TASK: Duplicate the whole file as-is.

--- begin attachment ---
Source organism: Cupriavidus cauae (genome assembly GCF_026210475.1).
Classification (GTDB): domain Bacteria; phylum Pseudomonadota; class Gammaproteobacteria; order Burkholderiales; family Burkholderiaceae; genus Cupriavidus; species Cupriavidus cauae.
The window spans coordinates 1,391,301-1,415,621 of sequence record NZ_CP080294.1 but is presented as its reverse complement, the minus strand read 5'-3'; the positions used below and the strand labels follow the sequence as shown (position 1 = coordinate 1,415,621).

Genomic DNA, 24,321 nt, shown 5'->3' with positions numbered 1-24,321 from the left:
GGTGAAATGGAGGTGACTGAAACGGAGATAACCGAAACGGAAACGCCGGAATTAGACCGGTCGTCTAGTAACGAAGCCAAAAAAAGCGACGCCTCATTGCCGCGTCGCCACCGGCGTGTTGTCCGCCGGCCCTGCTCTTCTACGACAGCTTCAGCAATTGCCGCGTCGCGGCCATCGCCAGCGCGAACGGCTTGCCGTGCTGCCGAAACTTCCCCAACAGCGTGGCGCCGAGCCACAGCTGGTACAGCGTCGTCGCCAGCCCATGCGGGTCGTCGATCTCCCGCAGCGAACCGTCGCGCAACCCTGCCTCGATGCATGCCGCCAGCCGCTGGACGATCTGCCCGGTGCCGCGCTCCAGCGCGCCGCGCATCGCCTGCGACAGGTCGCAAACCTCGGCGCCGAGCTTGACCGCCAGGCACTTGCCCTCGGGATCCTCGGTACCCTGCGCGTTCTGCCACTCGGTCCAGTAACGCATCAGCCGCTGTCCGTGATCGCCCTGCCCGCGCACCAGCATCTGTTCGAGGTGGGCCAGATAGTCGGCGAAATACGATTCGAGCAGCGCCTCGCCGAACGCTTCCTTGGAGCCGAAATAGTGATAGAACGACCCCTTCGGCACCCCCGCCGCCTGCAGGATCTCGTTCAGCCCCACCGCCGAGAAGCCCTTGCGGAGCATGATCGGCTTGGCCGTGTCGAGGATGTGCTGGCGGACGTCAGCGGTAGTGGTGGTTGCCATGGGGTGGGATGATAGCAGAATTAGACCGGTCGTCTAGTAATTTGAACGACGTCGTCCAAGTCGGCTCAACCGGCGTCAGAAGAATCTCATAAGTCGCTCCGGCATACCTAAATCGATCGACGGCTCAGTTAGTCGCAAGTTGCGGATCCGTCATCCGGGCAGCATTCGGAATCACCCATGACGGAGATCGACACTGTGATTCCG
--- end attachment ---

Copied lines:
Source organism: Cupriavidus cauae (genome assembly GCF_026210475.1).
Classification (GTDB): domain Bacteria; phylum Pseudomonadota; class Gammaproteobacteria; order Burkholderiales; family Burkholderiaceae; genus Cupriavidus; species Cupriavidus cauae.
The window spans coordinates 1,391,301-1,415,621 of sequence record NZ_CP080294.1 but is presented as its reverse complement, the minus strand read 5'-3'; the positions used below and the strand labels follow the sequence as shown (position 1 = coordinate 1,415,621).

Genomic DNA, 24,321 nt, shown 5'->3' with positions numbered 1-24,321 from the left:
GGTGAAATGGAGGTGACTGAAACGGAGATAACCGAAACGGAAACGCCGGAATTAGACCGGTCGTCTAGTAACGAAGCCAAAAAAAGCGACGCCTCATTGCCGCGTCGCCACCGGCGTGTTGTCCGCCGGCCCTGCTCTTCTACGACAGCTTCAGCAATTGCCGCGTCGCGGCCATCGCCAGCGCGAACGGCTTGCCGTGCTGCCGAAACTTCCCCAACAGCGTGGCGCCGAGCCACAGCTGGTACAGCGTCGTCGCCAGCCCATGCGGGTCGTCGATCTCCCGCAGCGAACCGTCGCGCAACCCTGCCTCGATGCATGCCGCCAGCCGCTGGACGATCTGCCCGGTGCCGCGCTCCAGCGCGCCGCGCATCGCCTGCGACAGGTCGCAAACCTCGGCGCCGAGCTTGACCGCCAGGCACTTGCCCTCGGGATCCTCGGTACCCTGCGCGTTCTGCCACTCGGTCCAGTAACGCATCAGCCGCTGTCCGTGATCGCCCTGCCCGCGCACCAGCATCTGTTCGAGGTGGGCCAGATAGTCGGCGAAATACGATTCGAGCAGCGCCTCGCCGAACGCTTCCTTGGAGCCGAAATAGTGATAGAACGACCCCTTCGGCACCCCCGCCGCCTGCAGGATCTCGTTCAGCCCCACCGCCGAGAAGCCCTTGCGGAGCATGATCGGCTTGGCCGTGTCGAGGATGTGCTGGCGGACGTCAGCGGTAGTGGTGGTTGCCATGGGGTGGGATGATAGCAGAATTAGACCGGTCGTCTAGTAATTTGAACGACGTCGTCCAAGTCGGCTCAACCGGCGTCAGAAGAATCTCATAAGTCGCTCCGGCATACCTAAATCGATCGACGGCTCAGTTAGTCGCAAGTTGCGGATCCGTCATCCGGGCAGCATTCGGAATCACCCATGACGGAGATCGACACTGTGATTCCG